Wednesday, August 19, 2020

Grief and Hope at Easter by Paul Winter

Last Friday, March 27, my sister Stella passed away, following a four-year battle with cancer. Stella was a decade older than me, but growing up we were very close—she was the oldest and I the youngest in our family. Her passing, while not unexpected, was a reminder of the fragility of each of our lives.

This death was different from any other for our family. While Stella did not have the coronavirus, due to social distancing measures we were not able to have a wake and funeral like we were accustomed to. The funeral service, held outside in a windy cemetery in the Catskill Mountains, was a beautiful and proper farewell, but it was the first funeral that I have attended where handshakes among family members, let alone embraces, were not possible. Only two of Stella’s eight children were able to attend in person – the rest, and many of her other dear friends, had to watch a livestream link. The limited attendees could only acknowledge one another with a glance and words from a distance yet still I was thankful, knowing that today many families cannot even do that much. As a flock of white doves released at the end of the funeral circled up into the cloudy skies, our prayers for all souls who are suffering and dying were carried up to God.

This uncommon service and this whole strange season have brought me to think more deeply about the Easter story. The disciples of Jesus, both men and women, could not bury Jesus as they would have wished. They had to stay away, yet they did all they could from a distance. It was fear that kept them away, not of disease, but of the persecution of Christ’s followers which seemed inevitable after the crucifixion. Yet Joseph of Arimathea showed tremendous love and care to his master by arranging for Jesus to be buried in his own tomb. It had to happen under the cover of night, and was different than what any of the disciples might have imagined. Yet all the greater was the joy of the resurrection, when Jesus conquered death. So even if we cannot be physically close to our loved ones who get sick, or bury them, we can let the pain of this separation refine us, change us, and bring us to a new life in Jesus.

Sorrow and pain are an inextricable part of the Easter story.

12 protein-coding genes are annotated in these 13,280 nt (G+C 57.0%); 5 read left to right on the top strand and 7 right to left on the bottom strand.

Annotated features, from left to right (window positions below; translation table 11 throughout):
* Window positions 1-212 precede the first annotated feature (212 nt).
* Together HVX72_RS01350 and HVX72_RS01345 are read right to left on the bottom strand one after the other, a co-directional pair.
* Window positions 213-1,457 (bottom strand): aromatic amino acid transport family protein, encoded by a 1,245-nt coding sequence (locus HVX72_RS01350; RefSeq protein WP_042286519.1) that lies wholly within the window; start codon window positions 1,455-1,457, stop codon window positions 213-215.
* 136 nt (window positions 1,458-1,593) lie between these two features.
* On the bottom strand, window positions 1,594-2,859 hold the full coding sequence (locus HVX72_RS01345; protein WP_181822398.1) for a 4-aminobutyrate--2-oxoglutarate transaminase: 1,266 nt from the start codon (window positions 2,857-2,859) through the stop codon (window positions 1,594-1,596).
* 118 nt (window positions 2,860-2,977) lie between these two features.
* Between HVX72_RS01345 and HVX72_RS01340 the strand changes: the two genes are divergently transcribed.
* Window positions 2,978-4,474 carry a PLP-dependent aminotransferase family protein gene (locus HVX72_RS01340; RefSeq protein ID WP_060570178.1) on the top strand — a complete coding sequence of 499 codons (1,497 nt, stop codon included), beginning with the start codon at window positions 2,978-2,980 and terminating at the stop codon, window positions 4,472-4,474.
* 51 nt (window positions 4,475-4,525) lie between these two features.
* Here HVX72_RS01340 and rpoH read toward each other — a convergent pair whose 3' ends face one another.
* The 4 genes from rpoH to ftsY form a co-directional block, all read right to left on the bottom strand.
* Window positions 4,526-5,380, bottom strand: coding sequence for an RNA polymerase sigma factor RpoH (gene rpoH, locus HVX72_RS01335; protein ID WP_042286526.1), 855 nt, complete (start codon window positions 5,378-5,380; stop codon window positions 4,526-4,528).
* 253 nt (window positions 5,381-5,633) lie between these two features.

This Easter, as our family mourns the loss of our sister Stella, we’ll be praying for the countless families worldwide who are also grieving the loss of their loved ones, that the comfort and peace of Jesus is close to each one. We’ll be asking for the same peace for all who are anxious or distressed, and for the medical personnel and others working diligently and selflessly on the frontlines of fighting the coronavirus.

Reading Bible passages, especially the Psalms and the Gospel accounts of the Holy Week, can be a tremendous source of comfort and encouragement for all of us. I encourage mothers, fathers, young people, and children to use these days of isolation and solitude to read from the Gospels. As we navigate these truly unprecedented times, I am particularly reminded of these words from scripture, “Come to me, all you who are weary and burdened, and I will give you rest. Take my yoke upon you and learn from me, for I am gentle and humble in heart, and you will find rest for your souls. For my yoke is easy and my burden is light” (Matt. 11:28-30).

Sorrow and pain are an inextricable part of the Easter story. But as we prepare to face more loss in the coming days, we can take courage from knowing that Jesus experienced the sting of suffering and death in his own person, and answered them by rising from the dead on Easter morning, giving all of us the glorious hope of sharing in his resurrection.

Source Link

Leave a Reply